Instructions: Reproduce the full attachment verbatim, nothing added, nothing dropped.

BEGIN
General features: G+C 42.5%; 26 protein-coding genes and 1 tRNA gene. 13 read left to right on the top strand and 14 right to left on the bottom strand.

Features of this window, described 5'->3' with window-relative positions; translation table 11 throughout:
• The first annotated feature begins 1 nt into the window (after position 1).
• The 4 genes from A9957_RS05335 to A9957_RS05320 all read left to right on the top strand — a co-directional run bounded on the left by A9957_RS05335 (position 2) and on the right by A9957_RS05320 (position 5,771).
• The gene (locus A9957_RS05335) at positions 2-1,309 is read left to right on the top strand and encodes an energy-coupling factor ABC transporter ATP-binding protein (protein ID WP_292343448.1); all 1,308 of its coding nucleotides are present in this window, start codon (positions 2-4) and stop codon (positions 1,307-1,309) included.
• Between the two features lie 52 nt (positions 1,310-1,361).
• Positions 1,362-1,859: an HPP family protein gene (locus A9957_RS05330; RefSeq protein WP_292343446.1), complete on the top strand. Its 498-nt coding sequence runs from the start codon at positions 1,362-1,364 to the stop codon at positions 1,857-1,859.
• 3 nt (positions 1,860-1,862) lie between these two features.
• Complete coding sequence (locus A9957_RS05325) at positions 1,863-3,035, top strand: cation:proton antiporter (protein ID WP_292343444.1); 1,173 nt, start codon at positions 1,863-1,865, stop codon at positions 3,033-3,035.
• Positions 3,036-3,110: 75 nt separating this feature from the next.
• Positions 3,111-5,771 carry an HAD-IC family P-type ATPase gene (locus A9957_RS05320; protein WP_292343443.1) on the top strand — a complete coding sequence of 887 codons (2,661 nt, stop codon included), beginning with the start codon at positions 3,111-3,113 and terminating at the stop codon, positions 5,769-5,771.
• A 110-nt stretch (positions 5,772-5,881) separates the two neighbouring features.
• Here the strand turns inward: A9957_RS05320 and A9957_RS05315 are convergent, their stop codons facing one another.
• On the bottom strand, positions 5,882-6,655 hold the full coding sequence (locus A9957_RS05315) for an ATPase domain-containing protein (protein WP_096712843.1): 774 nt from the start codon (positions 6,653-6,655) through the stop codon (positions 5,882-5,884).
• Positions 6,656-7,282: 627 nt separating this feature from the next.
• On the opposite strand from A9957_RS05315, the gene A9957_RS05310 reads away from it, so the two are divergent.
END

General features: G+C 42.5%; 26 protein-coding genes and 1 tRNA gene. 13 read left to right on the top strand and 14 right to left on the bottom strand.

Features of this window, described 5'->3' with window-relative positions; translation table 11 throughout:
• The first annotated feature begins 1 nt into the window (after position 1).
• The 4 genes from A9957_RS05335 to A9957_RS05320 all read left to right on the top strand — a co-directional run bounded on the left by A9957_RS05335 (position 2) and on the right by A9957_RS05320 (position 5,771).
• The gene (locus A9957_RS05335) at positions 2-1,309 is read left to right on the top strand and encodes an energy-coupling factor ABC transporter ATP-binding protein (protein ID WP_292343448.1); all 1,308 of its coding nucleotides are present in this window, start codon (positions 2-4) and stop codon (positions 1,307-1,309) included.
• Between the two features lie 52 nt (positions 1,310-1,361).
• Positions 1,362-1,859: an HPP family protein gene (locus A9957_RS05330; RefSeq protein WP_292343446.1), complete on the top strand. Its 498-nt coding sequence runs from the start codon at positions 1,362-1,364 to the stop codon at positions 1,857-1,859.
• 3 nt (positions 1,860-1,862) lie between these two features.
• Complete coding sequence (locus A9957_RS05325) at positions 1,863-3,035, top strand: cation:proton antiporter (protein ID WP_292343444.1); 1,173 nt, start codon at positions 1,863-1,865, stop codon at positions 3,033-3,035.
• Positions 3,036-3,110: 75 nt separating this feature from the next.
• Positions 3,111-5,771 carry an HAD-IC family P-type ATPase gene (locus A9957_RS05320; protein WP_292343443.1) on the top strand — a complete coding sequence of 887 codons (2,661 nt, stop codon included), beginning with the start codon at positions 3,111-3,113 and terminating at the stop codon, positions 5,769-5,771.
• A 110-nt stretch (positions 5,772-5,881) separates the two neighbouring features.
• Here the strand turns inward: A9957_RS05320 and A9957_RS05315 are convergent, their stop codons facing one another.
• On the bottom strand, positions 5,882-6,655 hold the full coding sequence (locus A9957_RS05315) for an ATPase domain-containing protein (protein WP_096712843.1): 774 nt from the start codon (positions 6,653-6,655) through the stop codon (positions 5,882-5,884).
• Positions 6,656-7,282: 627 nt separating this feature from the next.
• On the opposite strand from A9957_RS05315, the gene A9957_RS05310 reads away from it, so the two are divergent.